Odili Donald Odita - University of Houston
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Odili Donald Odita

(American, b. Nigeria 1966)

  • Negative Space, 2019

Text Transcript: Negative Space

My name is Odili Donald Odita, and I'm an artist in the exhibition Color Field, which is currently on view on the campus of the University of Houston. My work for this exhibition is titled Negative Space, which was made to address current issues in American politics, in particular the detention of migrating immigrants and the separation of their families at the U.S.-Mexican border.

I must acknowledge that this issue is important to me as an immigrant myself, with my family leaving Nigeria at the start of the Biafran war for safe haven in the United States. Back then, my family was welcomed upon our arrival in America and prospered as they became very productive US citizens who contributed their weight to the development of the American ideal. So, it comes with great distress to see what America is doing now, which goes against some of the core principles that I thought were intrinsic to the idea of America as a land of freedom with the opportunity to prosper.

There are thirteen flags and thirteen poles, which represent the idea of the thirteen founding American states at the start of its union. My flag is a facsimile of the American flag which is also comprised of thirteen stripes. The colors start on one side with red, white and blue, then morph into the colors green, black and orange. The second set of colors are complementary colors to the first set, acting as an opposite and contrast which underscores the aesthetic notion of positive and negative space. The formal idea of Negative Space continues in the A-frame canopy structure of the flagpoles. The A-frame, suggestive of house and home, is also a crossroads where the poles extend as lines into space creating an imaginary X in their placement. In my piece, the American flag is at the center where change becomes its consideration.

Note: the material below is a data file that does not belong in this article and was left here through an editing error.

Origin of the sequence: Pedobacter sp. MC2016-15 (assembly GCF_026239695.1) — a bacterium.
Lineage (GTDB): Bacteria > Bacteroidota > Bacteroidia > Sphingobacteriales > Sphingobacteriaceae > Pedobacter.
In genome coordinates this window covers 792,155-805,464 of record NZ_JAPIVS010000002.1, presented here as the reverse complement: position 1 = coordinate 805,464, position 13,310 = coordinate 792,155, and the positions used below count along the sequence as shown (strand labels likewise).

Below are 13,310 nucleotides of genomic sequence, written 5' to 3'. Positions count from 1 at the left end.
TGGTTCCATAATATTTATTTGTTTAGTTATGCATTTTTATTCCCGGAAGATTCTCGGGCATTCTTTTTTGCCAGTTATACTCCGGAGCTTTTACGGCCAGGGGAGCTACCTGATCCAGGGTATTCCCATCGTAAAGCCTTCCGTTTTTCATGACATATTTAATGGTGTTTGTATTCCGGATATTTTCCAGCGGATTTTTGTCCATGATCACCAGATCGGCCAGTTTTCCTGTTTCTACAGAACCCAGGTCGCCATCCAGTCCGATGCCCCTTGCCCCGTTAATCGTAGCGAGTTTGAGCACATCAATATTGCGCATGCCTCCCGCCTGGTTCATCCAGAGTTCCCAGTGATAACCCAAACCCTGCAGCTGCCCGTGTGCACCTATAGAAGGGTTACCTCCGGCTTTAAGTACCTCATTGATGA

Can a walk through negative space inspire greater action toward the positive and a change for the better?

Series of thirteen flags on flagpoles
Courtesy of the artist and Jack Shainman Gallery, New York

The design and color of Negative Space are inspired by the American flag. Here, red, white, and blue are met with their complementary colors: green, black, and orange. Complementary colors are found opposite of each other on the color wheel. When used together, the colors work to both enhance and contrast each other.

The number of flags corresponds to the 13 original colonies of the United States. Odili Donald Odita chose to engage with color theory to thoughtfully examine the crisis of immigration, the separation of migrant families, and the current state of naturalization in the United States. The artist believes that much like the unison of complementary colors, the integration of different countries, nationalities, and races can enhance and complement one another.

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